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Kourentzi receives 1st federal grant as lead, to develop test for leukemia
January 26, 2022
By
Stephen Greenwell
Katerina Kourentzi, Ph.D., a Research Associate Professor in the William A. Brookshire Department of Chemical and Biomolecular Engineering, has received nearly $700,000 in federal funding to develop a rapid screening test for a specific form of leukemia.
Katerina Kourentzi, Ph.D., a Research Associate Professor in the William A. Brookshire Department of Chemical and Biomolecular Engineering, has received nearly $700,000 in federal funding to develop a rapid screening test for a specific form of leukemia.

A research professor at the Cullen College of Engineering has received a federal grant for about $700,000  to develop a rapid screening test for a specific form of leukemia that has severe health risks without prompt detection.  

Katerina Kourentzi, Ph.D., a Research Associate Professor in the William A. Brookshire Department of Chemical and Biomolecular Engineering, received the funding from the U.S. Army Medical Research Acquisition Activity (USAMRAA). The $699,828 grant, “Novel Point-of-Care Test for the Early Detection of Acute Promyelocytic Leukemia,” is the first federal funding award that she has received as principal PI.

“As you could imagine, this being my first federal grant as the principal investigator, my reaction was quite dramatic,” she said. “I was ecstatic! Beyond that, the idea of a rapid test to aid in cancer diagnosis is quite intriguing. We will need to implement many scientific and technological advances to be able to detect the low level of a cancer protein in blood in 30 minutes, and thus, we will be solving many technical challenges on the way. It is quite exciting.”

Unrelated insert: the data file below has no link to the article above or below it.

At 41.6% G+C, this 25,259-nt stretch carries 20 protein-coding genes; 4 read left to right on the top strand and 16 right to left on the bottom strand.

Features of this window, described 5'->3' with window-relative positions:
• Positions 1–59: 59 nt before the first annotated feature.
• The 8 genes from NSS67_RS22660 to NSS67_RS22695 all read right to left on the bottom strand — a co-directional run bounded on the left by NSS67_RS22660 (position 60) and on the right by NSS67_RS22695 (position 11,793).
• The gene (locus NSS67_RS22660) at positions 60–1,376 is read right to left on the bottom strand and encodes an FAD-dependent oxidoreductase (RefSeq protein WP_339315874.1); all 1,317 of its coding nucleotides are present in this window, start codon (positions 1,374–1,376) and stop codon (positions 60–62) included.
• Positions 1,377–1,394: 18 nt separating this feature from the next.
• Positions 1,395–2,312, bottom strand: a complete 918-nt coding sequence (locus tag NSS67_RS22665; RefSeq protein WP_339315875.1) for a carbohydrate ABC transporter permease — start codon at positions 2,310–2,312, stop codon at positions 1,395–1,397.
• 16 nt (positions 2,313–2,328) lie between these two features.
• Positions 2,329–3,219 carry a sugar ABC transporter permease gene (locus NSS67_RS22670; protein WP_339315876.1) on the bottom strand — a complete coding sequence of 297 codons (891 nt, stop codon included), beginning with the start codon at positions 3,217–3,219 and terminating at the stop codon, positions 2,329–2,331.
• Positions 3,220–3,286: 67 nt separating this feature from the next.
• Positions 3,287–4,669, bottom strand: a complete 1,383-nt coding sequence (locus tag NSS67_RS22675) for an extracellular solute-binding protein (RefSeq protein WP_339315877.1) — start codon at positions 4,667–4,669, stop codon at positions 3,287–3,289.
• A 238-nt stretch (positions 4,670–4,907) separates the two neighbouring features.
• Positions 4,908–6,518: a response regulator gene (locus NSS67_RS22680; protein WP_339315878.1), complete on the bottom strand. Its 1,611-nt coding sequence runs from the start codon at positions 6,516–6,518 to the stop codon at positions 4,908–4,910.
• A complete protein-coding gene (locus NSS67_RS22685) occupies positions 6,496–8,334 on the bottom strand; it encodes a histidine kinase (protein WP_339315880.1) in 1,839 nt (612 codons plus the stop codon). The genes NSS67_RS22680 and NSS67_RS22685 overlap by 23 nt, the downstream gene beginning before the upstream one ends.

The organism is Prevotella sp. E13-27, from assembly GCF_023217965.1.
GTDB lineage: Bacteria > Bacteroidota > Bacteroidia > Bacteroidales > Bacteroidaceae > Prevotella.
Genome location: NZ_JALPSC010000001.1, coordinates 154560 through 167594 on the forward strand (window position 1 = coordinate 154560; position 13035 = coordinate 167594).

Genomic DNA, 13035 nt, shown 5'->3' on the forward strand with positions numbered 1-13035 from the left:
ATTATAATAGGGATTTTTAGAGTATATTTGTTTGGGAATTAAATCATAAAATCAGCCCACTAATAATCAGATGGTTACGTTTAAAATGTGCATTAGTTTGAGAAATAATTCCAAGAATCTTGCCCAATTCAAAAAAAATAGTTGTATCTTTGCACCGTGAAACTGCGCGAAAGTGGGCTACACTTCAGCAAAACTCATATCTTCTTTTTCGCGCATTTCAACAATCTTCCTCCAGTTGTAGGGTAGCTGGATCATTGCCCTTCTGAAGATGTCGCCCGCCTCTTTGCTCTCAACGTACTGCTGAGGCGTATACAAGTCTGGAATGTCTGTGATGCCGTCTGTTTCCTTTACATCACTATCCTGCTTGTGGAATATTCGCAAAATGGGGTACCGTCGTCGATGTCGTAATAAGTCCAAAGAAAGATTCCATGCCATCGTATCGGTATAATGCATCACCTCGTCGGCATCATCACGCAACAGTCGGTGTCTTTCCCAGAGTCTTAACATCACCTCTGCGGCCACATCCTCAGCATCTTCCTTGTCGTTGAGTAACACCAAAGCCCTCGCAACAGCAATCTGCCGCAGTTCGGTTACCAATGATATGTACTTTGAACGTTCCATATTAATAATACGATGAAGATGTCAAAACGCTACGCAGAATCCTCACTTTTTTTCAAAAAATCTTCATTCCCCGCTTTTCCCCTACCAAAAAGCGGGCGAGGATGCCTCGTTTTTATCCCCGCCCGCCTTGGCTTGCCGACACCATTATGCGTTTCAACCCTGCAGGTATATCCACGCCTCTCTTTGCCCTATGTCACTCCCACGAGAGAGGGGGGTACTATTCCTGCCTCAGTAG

Kourentzi added, “In 2018 I received two small grants from the University of Houston's GEAR program and the Ladies Leukemia League that enabled us to produce strong feasibility data to be able to apply for a large federal grant. I am very grateful for that support, too.”

According to background information provided in the grant application, Acute Promyelocytic Leukemia (APL) accounts for about 5 to 8 percent of the annual 20,000 cases of acute myeloid leukemia (AML) cases in the United States. APL can occur at any age, but the median age is 40 years, younger than the 70 years for other AMLs. APL presentation is accompanied by severe, life-threatening bleeding in 40 percent of patients. If detected on time, the long-term survival rate is 90 percent with the available treatment. There is not a standard rapid screening test to enable prompt initiation of the treatment.

The effort builds on previous research that Kourentzi has done, which improves a technology similar to that of the conventional home pregnancy test. 

 “We are developing an ultrasensitive, rapid diagnostic test for a specific type of leukemia,” she said of her team's current research goal. “The test resembles  a rapid COVID-19 test that nowadays everybody is familiar with. The issue here is that this specific type of leukemia – Acute Promyelocytic Leukemia – is treatable with a special type of chemotherapy if detected early. The timing here is quite critical, since patients deteriorate very fast, within hours of first presenting at the hospital. The current diagnostic tests to confirm this specific type of leukemia take from a few hours to a couple of days, which are unfortunately not fast enough. Our collaborators in Methodist Hospital and MD Anderson Cancer Center are quite excited by the prospect of a complementary rapid screening test to aid in timely diagnosis and the early administration of therapy to save the patient.”

For this specific project, Kourentzi said she would be teaming with hematopathologists Dr. Youli Zu from Houston Methodist and Dr. Rashmi Kanagal Shamanna from the MD Anderson Cancer Center. Dr. Claudia Pedroza, from UT Health, is an expert statistician that will also be a collaborator for the project.

In her department, Kourentzi identified several colleagues that are part of the research team. 

“I work closely with Professor Richard Willson. He introduced me to the area of Diagnostics many years ago and he is a constant source of intellectually-stimulating questions and ideas,” she said. “Professor Jacinta Conrad and Dr. Binh Vu in Chemical Engineering are an integral part of the team. I also work with an elite group of graduate students from Chemical Engineering, Biomedical Engineering, Biology and Chemistry.”

 

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